A young Latina activist glares into a camera, her stern expression revealing her anger and determination to fight a gentrification movement she fears has invaded her Eastside community.
“If they think we’re going to take this occupation, this recolonization, laying down, they got another thing coming, mi gente. Como dijo Zapata, we’re not … kneeling for you,” says the woman, named Mari, referring to the words of Emiliano Zapata as a leader of the peasant uprising during the Mexican Revolution.
Her main targets are two Latina sisters, Emma and Lyn, who grew up in the same neighborhood as Mari, left and returned to operate their deceased mother’s bar in Boyle Heights. Mari calls the sisters vendidas, White-tinas, Tia Toms — sellouts, white Latinas and Aunt Toms — because they threaten to upend the bar and attract more affluent patrons to the area.
That conflict is at the core of “Vida,” Starz’s new drama that centers on the simmering controversy of genteification--Latinos gentrifying their own communities. The series, which premieres May 6, opens with Mari (Chelsea Rendon) making her declaration in the vlog that is her vehicle to campaign for her cause.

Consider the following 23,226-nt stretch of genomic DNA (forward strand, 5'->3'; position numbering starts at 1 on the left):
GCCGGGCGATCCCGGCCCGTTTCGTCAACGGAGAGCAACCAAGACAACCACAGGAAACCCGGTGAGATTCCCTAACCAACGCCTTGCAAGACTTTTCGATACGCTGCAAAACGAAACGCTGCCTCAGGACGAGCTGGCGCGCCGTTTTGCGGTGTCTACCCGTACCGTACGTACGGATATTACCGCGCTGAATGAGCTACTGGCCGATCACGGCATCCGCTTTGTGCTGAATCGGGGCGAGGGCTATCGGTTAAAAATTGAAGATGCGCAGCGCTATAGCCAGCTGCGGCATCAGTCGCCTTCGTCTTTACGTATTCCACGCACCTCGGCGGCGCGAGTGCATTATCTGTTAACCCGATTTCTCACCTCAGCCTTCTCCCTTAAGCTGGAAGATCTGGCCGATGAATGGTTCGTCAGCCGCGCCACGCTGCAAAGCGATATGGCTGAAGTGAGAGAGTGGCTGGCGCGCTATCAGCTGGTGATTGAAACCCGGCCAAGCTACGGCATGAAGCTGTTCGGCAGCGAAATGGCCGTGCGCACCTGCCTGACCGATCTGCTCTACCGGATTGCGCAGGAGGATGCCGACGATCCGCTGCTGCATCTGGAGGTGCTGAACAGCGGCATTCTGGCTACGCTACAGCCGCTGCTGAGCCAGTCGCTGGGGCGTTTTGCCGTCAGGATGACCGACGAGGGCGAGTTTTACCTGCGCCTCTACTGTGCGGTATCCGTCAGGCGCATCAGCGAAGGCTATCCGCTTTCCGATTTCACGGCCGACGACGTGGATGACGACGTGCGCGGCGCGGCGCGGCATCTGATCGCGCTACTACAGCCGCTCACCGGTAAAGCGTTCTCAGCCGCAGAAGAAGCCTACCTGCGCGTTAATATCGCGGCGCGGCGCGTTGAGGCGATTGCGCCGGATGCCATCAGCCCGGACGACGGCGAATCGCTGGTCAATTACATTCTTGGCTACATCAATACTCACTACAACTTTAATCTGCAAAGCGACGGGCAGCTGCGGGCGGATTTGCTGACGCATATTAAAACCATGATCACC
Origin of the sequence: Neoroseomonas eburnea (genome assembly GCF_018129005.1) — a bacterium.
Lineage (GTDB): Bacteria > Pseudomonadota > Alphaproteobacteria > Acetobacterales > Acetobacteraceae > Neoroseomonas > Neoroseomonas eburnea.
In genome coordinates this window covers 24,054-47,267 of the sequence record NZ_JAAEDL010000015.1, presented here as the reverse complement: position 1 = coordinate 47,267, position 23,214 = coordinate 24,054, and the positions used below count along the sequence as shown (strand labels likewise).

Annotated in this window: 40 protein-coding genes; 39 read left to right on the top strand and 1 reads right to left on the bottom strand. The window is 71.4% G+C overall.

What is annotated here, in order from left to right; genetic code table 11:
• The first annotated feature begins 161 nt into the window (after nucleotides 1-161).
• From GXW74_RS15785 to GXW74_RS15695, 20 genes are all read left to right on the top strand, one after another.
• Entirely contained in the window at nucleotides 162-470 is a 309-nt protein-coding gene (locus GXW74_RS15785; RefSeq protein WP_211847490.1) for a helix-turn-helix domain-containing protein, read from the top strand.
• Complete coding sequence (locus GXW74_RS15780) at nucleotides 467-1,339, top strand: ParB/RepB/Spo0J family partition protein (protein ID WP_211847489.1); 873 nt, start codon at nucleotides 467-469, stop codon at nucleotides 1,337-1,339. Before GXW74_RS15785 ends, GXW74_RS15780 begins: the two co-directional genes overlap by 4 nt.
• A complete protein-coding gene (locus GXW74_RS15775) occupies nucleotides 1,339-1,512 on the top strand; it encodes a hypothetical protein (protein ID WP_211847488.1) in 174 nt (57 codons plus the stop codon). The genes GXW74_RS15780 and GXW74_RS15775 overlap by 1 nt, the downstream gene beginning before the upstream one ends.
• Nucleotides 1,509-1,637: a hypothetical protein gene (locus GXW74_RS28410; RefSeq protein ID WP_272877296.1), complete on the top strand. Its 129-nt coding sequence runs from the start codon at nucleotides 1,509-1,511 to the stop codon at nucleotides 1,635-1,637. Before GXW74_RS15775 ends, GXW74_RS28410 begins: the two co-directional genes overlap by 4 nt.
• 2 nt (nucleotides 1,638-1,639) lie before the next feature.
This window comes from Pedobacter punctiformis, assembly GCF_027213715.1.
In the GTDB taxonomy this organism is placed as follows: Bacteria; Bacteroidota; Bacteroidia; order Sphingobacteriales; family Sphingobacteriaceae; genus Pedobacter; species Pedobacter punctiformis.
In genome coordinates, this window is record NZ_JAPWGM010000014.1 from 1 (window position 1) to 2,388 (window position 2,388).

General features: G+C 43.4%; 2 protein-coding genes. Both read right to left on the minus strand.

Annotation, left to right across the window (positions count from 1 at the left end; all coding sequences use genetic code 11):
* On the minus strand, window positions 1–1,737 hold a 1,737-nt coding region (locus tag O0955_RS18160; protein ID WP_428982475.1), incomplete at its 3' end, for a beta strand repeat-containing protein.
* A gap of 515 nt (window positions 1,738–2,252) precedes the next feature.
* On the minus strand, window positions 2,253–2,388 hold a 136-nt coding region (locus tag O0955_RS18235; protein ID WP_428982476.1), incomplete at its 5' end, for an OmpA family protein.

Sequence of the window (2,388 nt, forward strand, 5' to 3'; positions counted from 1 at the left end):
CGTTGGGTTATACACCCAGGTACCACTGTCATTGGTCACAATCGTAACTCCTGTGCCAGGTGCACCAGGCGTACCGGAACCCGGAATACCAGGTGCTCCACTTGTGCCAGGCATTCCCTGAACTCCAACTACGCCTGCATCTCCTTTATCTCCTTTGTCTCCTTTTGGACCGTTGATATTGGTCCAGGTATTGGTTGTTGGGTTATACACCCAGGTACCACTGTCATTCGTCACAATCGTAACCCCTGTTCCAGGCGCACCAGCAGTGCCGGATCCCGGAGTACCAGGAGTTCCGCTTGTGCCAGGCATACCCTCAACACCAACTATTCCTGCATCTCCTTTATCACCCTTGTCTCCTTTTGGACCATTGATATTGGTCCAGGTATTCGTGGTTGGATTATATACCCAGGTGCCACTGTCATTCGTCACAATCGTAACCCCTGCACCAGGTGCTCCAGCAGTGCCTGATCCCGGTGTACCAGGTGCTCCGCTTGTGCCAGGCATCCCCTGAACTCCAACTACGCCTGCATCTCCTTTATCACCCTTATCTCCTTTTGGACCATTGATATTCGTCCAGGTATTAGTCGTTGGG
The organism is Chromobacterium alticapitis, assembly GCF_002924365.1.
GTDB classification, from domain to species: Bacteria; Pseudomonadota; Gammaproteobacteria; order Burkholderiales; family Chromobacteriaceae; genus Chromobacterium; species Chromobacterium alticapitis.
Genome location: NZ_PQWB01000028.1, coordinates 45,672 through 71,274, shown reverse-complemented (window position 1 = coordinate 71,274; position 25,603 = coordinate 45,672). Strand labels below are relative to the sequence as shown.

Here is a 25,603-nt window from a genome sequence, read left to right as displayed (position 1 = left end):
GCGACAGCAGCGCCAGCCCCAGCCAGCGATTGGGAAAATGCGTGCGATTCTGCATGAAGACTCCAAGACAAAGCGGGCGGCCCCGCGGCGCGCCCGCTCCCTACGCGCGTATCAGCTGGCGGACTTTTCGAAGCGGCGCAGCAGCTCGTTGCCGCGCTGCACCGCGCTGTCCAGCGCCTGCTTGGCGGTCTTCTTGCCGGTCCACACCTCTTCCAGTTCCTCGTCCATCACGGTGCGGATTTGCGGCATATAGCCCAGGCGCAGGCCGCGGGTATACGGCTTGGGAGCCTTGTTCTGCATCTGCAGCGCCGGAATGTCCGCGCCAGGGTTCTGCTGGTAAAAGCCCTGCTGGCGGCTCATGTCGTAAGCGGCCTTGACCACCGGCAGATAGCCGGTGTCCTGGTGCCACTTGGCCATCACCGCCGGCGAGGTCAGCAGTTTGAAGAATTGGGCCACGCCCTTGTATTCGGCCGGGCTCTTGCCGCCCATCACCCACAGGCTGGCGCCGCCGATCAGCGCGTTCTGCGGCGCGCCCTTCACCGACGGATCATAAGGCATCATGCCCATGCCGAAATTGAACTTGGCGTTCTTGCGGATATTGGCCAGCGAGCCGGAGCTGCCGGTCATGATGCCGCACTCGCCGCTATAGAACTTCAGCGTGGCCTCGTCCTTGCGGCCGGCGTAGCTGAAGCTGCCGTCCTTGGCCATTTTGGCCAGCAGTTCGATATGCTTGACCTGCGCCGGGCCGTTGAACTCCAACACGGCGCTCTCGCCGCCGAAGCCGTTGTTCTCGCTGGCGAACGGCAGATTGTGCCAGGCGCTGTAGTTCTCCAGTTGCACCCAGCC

Emma (Mishel Prada) and Lyn (Melissa Barrera), who were estranged, have to reconcile when their mother dies. Their forced reunion to take over the bar is complicated by their shock when they discover that their mother was a lesbian and had married a woman who inherited a third of the bar.
“Vida” is the first of several shows Starz plans that are based on Spanish-language formats or created by Latinos. The premium network is reaching out to what network honchos say is an underserved population.